Horace-Bénédict de Saussure was a Swiss physicist, geologist and early Alpine explorer who developed the hair hygrometer and probably the first electrometer. Born in Conches, the son of Nicolas de Saussure, a country gentleman interested in agricultural matters who published several practical treatises on cultivation, pruning, crop failures and soil fertility, Horace-Bénédict was educated in the public school of Geneva and at the Academy of Geneva. In 1762, he became Professor of Philosophy and Natural Sciences where he founded the Société pour l'Avancement des Arts. On his first visit to Chamonix in 1760, he viewed Mont Blanc and was so determined that it would be climbed he offered prize money for the ascent. This was not claimed until 1786 by Michel-Gabriel Paccard from Chamonix and his porter, Jacques Balmat. De Saussure himself reached the summit a year later on 3 August 1787 with Balmat. He crossed the Alps fourteen times and his work 'Voyage dans les Alpes' (1779-96) contains more than 30 years of geologic studies. The genus of high Alpine plants 'Saussurea' is named after him and the standard botanical author abbreviation Sauss. is applied to the species he described. He carried barometers and boiling-point thermometers to the summits of the highest mountains and invented and improved many of these instruments including the magnetometer, the cyanometer (to determine the blueness of the sky), the diaphanometer (for judging the clearness of the atmosphere), the anemometer and the mountain eudiometer. In 1767 he constructed the first Western solar oven and in 1783 he built the first hygrometer using human hair to measure humidity. He married Albertine Boissier and one of his sons, Nicolas Théodore (b. 1767) was also a scientist who is amongst those responsible for founding the modern theory of plant nutrition. He is buried in the cemetery of Plainpalais in Geneva.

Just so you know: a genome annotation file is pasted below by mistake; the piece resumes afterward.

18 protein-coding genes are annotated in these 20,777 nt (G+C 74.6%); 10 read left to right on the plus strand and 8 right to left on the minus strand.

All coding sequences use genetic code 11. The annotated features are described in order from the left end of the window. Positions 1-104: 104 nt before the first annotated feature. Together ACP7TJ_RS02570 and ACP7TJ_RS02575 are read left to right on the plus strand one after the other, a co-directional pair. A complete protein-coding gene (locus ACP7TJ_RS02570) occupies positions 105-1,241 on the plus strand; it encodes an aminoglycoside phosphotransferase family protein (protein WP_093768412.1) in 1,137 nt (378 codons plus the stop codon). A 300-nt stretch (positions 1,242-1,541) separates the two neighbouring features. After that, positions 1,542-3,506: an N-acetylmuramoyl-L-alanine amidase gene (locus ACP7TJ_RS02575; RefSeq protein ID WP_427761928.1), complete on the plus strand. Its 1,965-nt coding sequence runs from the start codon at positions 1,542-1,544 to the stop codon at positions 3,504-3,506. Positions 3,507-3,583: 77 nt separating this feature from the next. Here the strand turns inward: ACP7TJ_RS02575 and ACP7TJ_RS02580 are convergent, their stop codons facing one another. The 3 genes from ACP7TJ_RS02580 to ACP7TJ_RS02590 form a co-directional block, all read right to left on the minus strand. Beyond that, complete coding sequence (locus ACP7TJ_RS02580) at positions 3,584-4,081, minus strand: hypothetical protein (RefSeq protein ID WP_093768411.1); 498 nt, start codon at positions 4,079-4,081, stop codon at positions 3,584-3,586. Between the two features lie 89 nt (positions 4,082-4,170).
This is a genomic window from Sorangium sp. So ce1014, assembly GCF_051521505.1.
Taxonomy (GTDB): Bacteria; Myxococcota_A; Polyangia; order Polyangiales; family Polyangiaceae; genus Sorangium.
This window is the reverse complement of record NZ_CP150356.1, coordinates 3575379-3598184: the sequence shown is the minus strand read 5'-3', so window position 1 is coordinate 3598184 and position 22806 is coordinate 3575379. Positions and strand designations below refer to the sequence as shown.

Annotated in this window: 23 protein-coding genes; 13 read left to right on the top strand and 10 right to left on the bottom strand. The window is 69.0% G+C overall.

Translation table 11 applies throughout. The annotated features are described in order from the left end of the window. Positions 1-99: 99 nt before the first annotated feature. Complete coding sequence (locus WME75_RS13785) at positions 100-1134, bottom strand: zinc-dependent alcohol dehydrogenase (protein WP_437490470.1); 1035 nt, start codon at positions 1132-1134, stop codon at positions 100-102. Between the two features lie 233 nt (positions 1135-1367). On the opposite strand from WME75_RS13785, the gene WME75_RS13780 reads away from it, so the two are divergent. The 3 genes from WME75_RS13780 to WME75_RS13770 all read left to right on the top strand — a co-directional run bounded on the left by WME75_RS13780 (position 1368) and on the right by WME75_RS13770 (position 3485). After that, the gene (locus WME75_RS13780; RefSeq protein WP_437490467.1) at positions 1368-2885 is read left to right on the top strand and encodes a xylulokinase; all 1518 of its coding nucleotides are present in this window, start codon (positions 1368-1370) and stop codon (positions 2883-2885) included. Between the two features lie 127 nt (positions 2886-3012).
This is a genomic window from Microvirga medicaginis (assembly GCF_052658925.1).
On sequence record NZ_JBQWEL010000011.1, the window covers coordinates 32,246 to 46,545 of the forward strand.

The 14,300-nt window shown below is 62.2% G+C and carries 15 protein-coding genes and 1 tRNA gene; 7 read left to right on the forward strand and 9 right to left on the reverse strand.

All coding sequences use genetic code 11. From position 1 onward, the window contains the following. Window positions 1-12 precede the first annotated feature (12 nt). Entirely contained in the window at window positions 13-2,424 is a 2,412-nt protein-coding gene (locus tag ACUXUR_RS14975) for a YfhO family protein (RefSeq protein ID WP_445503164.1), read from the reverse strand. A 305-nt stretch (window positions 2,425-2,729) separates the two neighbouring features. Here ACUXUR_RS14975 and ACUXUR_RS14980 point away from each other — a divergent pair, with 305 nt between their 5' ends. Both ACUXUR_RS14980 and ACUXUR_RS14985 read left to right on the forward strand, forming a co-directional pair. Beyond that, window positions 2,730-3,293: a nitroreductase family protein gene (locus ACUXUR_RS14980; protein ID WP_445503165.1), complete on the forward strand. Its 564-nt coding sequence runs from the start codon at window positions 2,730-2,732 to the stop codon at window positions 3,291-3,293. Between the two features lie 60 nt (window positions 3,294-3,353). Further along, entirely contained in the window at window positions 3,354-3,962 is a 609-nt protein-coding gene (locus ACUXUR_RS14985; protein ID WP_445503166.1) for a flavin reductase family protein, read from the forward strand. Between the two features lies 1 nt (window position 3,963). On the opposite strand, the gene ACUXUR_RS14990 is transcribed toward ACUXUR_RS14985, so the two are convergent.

This is copied after the large scale oil portrait by Jean-Pierre Saint-Ours (1752-1809), commissioned in 1795 by the Société des Arts, Geneva, of which de Saussure was a founding member. The portrait, signed and dated 1796, is part of the collection of the Société des Arts, Geneva. A signed version of this enamel was in the Holzscheiter Collection, part II, sold Sotheby's, London, 1 May 1980, lot 36. Two later reduced versions, one by Marc Henry and one by Jean-François Victor Dupont (1822) are in the Musée de l'Horlogerie et de l'Emaillerie, Geneva. A circular enamel of the sitter formerly in the David-Weill Collection was in the Clore Collection, part I, sold Sotheby's, London, 17 March 1986, lot 152 (as by Nicolas André Courtois).